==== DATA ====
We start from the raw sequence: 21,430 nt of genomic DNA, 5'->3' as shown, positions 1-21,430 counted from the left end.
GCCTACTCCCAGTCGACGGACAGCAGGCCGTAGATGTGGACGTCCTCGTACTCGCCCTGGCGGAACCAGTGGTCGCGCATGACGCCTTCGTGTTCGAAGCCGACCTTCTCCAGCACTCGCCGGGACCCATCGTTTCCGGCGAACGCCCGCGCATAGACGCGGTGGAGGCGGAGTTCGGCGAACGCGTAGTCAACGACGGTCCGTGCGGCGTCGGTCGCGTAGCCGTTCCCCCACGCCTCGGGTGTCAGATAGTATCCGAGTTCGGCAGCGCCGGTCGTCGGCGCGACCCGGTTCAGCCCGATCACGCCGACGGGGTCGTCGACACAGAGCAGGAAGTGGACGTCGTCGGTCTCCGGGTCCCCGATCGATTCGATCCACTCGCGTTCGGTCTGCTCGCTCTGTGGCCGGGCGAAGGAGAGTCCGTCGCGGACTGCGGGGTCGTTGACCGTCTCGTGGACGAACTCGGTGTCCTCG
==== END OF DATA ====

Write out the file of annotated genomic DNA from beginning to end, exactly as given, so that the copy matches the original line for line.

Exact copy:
We start from the raw sequence: 21,430 nt of genomic DNA, 5'->3' as shown, positions 1-21,430 counted from the left end.
GCCTACTCCCAGTCGACGGACAGCAGGCCGTAGATGTGGACGTCCTCGTACTCGCCCTGGCGGAACCAGTGGTCGCGCATGACGCCTTCGTGTTCGAAGCCGACCTTCTCCAGCACTCGCCGGGACCCATCGTTTCCGGCGAACGCCCGCGCATAGACGCGGTGGAGGCGGAGTTCGGCGAACGCGTAGTCAACGACGGTCCGTGCGGCGTCGGTCGCGTAGCCGTTCCCCCACGCCTCGGGTGTCAGATAGTATCCGAGTTCGGCAGCGCCGGTCGTCGGCGCGACCCGGTTCAGCCCGATCACGCCGACGGGGTCGTCGACACAGAGCAGGAAGTGGACGTCGTCGGTCTCCGGGTCCCCGATCGATTCGATCCACTCGCGTTCGGTCTGCTCGCTCTGTGGCCGGGCGAAGGAGAGTCCGTCGCGGACTGCGGGGTCGTTGACCGTCTCGTGGACGAACTCGGTGTCCTCG